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Author Topic: My 1st MAME: Review of: U-HID, U360, UltraLux, SpinTrak, Tornado Spinner, etc.  (Read 17074 times)

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ubiquityman

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I'm building my first arcade machine.  As I go through this, I'll review the products and update this posting.
If this post gets too long and useless, let me know and I'll move it to a blog or something.
You'll get the perspective of a mechanical engineer and a firmware programmer.
I will be expressing my personal opinion on things, and I won't hold any punches.  My pet peeve is a review that isn't critical (good and/or bad) on issues.
Also, I'm happy to answer any questions on any of these products.
Feel free to disagree or submit your own rebuttals.



The control board is 47x19.5 inches for 4 players.

This is the assembled control panel.



Only the shift key is lit on the control panel

The player credit lights will be on the Bezel:

I'll get a proper picture when it's all set up.

I also drew up a Marquee:


Finished product.
The Ultimarc Ultralux shifts the menus keys into their 2nd function.
2 buttons on each side near the bottom are for pinball.



Considerations:
  • Support of two player, dual joystick games like Smash TV.
  • Easy switching from 2way -> 4-way -> 8 way -> 49way (eg. Sinistar)
  • Ergonomic layout, palm rests, etc

Shopping Experience.
I have absolutely no prior connection or affiliation from these vendors:

Arcadeemulator.net http://arcadeemulator.net/ - Great prices.  US location.  Resolved issues very quickly.  Before I purchased, I had about a 66% response rate on emails.  100% response rate regarding an already placed order.  Definitely the place to go for Happ Parts!!  I'll be buying again from them.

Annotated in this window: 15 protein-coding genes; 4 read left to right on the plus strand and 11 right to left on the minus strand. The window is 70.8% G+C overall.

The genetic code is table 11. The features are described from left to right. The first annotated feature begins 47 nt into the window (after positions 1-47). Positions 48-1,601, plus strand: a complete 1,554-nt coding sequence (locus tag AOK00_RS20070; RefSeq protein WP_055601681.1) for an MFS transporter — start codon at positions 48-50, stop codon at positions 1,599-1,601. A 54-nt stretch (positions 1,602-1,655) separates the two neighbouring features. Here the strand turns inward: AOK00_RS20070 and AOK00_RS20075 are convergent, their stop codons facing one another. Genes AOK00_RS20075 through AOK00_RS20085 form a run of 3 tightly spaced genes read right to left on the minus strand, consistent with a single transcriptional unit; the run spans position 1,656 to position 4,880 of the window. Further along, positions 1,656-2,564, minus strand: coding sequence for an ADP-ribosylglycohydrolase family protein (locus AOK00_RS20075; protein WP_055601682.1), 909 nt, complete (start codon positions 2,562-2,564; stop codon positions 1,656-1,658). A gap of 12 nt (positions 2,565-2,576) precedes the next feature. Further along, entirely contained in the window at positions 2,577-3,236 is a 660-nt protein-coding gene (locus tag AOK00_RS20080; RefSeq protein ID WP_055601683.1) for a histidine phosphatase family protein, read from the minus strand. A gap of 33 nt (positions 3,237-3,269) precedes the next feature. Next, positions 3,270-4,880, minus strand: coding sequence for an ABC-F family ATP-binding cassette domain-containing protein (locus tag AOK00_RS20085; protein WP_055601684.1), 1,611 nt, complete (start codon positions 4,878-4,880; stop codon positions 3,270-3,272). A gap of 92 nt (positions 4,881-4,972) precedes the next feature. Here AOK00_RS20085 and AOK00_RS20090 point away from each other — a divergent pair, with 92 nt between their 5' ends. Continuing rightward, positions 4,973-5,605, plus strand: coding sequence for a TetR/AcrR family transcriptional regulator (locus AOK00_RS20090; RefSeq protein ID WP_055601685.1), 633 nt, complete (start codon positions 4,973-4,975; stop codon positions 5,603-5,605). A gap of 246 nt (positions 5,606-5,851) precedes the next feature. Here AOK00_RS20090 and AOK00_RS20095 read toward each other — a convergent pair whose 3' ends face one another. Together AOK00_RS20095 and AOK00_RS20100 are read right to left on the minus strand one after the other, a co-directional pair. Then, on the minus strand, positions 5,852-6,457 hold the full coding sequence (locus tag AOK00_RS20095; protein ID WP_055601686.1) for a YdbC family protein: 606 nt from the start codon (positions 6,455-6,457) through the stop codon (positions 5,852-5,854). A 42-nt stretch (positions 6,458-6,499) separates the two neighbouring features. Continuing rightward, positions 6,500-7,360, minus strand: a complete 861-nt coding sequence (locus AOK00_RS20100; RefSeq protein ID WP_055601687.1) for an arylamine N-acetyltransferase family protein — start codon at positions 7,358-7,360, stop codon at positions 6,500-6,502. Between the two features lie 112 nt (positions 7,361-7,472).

• Happ Buttons
  • Happ Competition Joystick

Jammacade http://www.jammacade.com/ - Exceptional prices on Sanwa Joysticks.  Fantastic communication and follow through.  Very quick email responses.  I will be buying all future Sanwa products from Dan. Another great shopping experience.
  • Sanwa JLW with BallTops.  

Suzo Happ http://www.happcontrols.com/ - Web prices are very high.  If you have a large enough order, speak to a sales person.  Shipping & Handling is OUTRAGEOUS.  I highly doubt I will be buying from them again.
  • 3" GoldenTee Trackball
  • Mounting Bracket for Trackball
  • Happ Buttons
  • Tornado Spinner
  • Marquee Holder
  • Connectors, etc.

Ultimarc http://www.ultimarc.com/ - Unique products.  Andy was great to deal with.  I had far too many questions but he entertained them all.  Very knowledgeable and reasonably quick email responses.  Definitely would do business again.
  • SpinTrak
  • U360 w/ balltop & Restrictors
  • UHID

GroovyGameGear http://groovygamegear.com/webstore/ - I originally was going to purchase a number of items from here such as the spinner, translucent buttons and some of the interface boards.  They do have some unique products.  Over the course of a month, I sent about 3-4 emails inquiring about products.  None of them were responded to.  Quite likely my emails made it into the spam folder or something, but since I could not make contact, I decided not to order from them.

In all, close to $2000 in parts were purchased to build 3 machines.



Product Review & Comments:
I'll get to reviewing the other products, but I'll start with the best and worst.

BEST: Ultrastik 360
This is by far the most impressive product of the bunch.
The non-contacting analog joystick works well.
I have not yet fully analyzed how this product works, but as most are aware, it's essentially a digital compass or hall effect sensor that senses the location of a magnet at the enjoy of the joystick shaft.  I also love the fact that the stick allows for 8 buttons to be connected and one button to act as a shift key. (but I will not be using the shift function on the U360.)
As an analog stick, it works well.  The spring is really too soft, but the range of motion is not bad.
I would say that the worst part of the joystick is how the controller board is mounted.  It's a bit of a kluge to change restrictor plates.  I ordered 6x U360s from Ultimarc, and 1 of the standoffs for mounting